Alien Apocalypse - Genesis,  Dean Giles, short story, series, book 3, earth, invasion, comet, alien, moss

Dean Giles

Ghost in the Machine

FREE Prequel

Alien Apocalypse The Hunger

Book 1

Alien Apocalypse The Storm

Book 3

Alien Apocalypse Payback

The Tournament

Dean Giles' Web site


19,200 words - 73 pages


5,500 words "The Hunger" Free


BOOK 2 in a short story series


Dean Giles

IN BOOK TWO OF THE SERIES, following "The Storm", humanity is on a downward spiral. Leon and Elliott set out for the Coryton Refinery and discover the oil reserves needed to fight the alien moss are under the control of a ruthless gang of kidnappers. A botched rescue attempt nets only one captive, and she knows of a “safe zone” where Leon can recruit help to take over the refinery, but getting there could get them killed.  

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"The Hunger"


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Praise for Alien Apocalypse - Genesis

Review by Ursula K. Raphael "AstraDaemon, The Zombiephiles" 

Alien Apocalypse - Genesis is the third story in the sci-fi series by Dean Giles; Alien Apocalypse: The Hunger is a free prequel that offers a very brief glimpse of what happened before Alien Apocalypse - The Storm.

In Genesis, the alien substance that is only susceptible to oil is referred to as "the ancient mind," and is one of the main POVs throughout the story. The other POVs are told through Leon, and a creation of the alien entity. The new creations give an unexpected depth to the series that I was not expecting, and open up all kinds of possibilities for the next installment.

At this point, not only do I think very highly of Dean Giles & his sci-fi tales (check out Ghost in the Machine for another great sci-fi story), but I think Alien Apocalypse would make a fantastic graphic novel.



A review by AJ Kirby

Welcome back to Dean Giles' post-apocalyptic world. I hope you've stocked up on oil.

This story is that rare thing that snooty critics would have you believe doesn't exist; intelligent science fiction. It's obviously well researched and imagined. But so is a lot of the sci-fi I read. What separates this from the rest is the heart which Giles creates, and which pumps within this relentless narrative.

In this new offering in the series, Genesis, Giles continues with the story of humanity on the brink of extinction. The world is almost completely overrun by alien moss, which chokes the life out of anything that moves or has a heart. And the moss is clever, sentient. It has an ancient mind focused on the destruction of humans.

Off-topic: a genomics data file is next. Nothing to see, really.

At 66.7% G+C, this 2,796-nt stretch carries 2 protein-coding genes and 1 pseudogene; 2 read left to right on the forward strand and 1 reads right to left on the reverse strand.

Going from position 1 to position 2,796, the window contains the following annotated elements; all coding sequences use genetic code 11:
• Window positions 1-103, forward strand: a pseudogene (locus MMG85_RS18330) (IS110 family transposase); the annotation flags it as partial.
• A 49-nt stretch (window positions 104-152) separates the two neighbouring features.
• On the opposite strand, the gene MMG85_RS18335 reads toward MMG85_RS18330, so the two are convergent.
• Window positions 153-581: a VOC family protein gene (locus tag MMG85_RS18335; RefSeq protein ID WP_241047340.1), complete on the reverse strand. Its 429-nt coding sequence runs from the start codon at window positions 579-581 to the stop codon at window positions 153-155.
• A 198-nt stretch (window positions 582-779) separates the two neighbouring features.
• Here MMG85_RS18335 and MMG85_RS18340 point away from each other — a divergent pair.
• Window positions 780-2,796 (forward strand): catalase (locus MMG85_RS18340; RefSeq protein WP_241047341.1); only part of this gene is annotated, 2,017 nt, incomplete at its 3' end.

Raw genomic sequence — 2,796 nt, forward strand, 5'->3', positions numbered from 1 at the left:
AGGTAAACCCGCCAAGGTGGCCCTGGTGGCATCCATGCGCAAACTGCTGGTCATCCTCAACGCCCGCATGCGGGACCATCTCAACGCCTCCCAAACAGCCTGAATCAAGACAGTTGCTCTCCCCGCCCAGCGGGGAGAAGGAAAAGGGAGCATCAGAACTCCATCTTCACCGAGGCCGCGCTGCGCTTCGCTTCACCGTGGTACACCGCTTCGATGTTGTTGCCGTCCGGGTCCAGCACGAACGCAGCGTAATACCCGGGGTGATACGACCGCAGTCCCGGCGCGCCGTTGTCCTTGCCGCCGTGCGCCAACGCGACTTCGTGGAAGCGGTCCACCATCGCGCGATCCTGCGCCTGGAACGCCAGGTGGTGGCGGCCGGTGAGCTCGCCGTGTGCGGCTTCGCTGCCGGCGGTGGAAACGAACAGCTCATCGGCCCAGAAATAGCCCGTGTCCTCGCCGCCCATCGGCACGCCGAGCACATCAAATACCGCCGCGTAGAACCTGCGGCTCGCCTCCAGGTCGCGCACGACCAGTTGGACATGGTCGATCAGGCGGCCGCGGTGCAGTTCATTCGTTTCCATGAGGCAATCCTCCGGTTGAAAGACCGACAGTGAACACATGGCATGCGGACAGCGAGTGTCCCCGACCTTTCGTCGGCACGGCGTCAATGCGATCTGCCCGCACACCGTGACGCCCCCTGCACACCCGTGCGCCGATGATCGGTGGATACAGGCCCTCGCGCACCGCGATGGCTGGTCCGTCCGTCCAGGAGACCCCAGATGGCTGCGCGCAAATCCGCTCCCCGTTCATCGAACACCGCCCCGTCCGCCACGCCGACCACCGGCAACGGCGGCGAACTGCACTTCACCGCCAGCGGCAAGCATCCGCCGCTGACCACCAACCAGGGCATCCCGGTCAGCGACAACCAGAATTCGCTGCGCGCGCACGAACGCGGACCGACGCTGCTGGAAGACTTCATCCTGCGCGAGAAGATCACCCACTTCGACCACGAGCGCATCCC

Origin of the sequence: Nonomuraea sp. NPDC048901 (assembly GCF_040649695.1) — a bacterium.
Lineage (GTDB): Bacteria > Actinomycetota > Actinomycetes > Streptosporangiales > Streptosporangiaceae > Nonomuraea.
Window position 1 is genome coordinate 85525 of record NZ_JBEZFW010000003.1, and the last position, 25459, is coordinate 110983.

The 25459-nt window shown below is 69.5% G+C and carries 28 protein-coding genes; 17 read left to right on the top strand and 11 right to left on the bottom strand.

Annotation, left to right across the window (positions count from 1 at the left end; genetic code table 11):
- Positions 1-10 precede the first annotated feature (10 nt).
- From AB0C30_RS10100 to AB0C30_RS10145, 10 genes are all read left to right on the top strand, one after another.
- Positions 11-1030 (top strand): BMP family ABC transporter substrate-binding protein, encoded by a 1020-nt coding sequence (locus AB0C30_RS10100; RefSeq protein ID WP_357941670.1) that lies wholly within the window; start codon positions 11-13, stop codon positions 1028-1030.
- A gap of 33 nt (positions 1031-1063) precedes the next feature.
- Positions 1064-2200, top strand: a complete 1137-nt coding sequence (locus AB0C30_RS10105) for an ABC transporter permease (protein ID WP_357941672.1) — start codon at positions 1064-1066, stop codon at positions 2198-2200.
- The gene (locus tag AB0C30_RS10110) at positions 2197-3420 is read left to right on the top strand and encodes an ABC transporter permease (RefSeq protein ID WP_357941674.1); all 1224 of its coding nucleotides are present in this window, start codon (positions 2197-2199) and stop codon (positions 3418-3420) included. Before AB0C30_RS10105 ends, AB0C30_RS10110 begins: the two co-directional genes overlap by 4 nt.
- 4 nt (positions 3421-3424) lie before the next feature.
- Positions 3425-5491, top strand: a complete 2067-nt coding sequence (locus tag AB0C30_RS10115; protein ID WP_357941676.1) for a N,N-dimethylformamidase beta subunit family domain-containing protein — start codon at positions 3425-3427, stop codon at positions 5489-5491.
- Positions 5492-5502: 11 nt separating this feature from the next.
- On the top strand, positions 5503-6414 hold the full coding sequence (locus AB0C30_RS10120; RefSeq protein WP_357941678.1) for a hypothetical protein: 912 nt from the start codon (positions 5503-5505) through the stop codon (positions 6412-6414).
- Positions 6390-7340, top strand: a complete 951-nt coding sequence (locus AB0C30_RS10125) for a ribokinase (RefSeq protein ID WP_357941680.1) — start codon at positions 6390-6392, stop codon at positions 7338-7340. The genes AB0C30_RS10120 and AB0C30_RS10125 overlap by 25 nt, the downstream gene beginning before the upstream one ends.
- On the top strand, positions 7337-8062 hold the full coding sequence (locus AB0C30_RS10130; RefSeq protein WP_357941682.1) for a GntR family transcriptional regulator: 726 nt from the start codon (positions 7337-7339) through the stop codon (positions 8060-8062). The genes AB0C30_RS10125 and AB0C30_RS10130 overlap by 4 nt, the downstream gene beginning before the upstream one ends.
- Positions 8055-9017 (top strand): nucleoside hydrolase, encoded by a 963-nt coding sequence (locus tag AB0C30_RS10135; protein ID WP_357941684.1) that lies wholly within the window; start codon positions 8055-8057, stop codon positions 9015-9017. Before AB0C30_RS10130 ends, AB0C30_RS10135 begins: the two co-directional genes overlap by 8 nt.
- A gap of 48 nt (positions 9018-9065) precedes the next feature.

Terrifyingly, this enemy is mutating. Is becoming even more horrific. Because now, it can replicate human beings. Things are not what they seem. Elliot, and Leon, his father, don't know who to trust in this new, dangerous world. And when they rescue Isabel from the oil refinery, neither of them could have known the chain reaction of events they set off.

Genesis is at once an environmental metaphor, a scare story and always, a rollercoaster ride. It's brilliantly paced and effortlessly engaging. And the action sequences are gripping. Looking deeper, you can see the work which has gone into this. It's carefully crafted. The story arc is wonderfully wrought and the characters are deftly drawn. The relationship between the father and son calls to mind Cormac McCarthy's The Road, and this is no idle comparison. in this stark, unforgiving environment, which is populated by opportunists and killers like the Black Beard bunch, Giles instills real hope and human spirit in his protagonists. They carry the torch for humanity. It's as much about the evil - and goodness - inherent within humanity as it is about the aliens. Indeed, the 'bad guys' are the slavers, the brutal opportunists who take advantage of the situation to gain power over others as it is about the moss.

Genesis is a creation which would grace our tv screens. It calls to mind the fresh writing styles as evidenced in series such as The Walking Dead. And commuters, read this, because I swear, never will you have seen the M25 so quiet!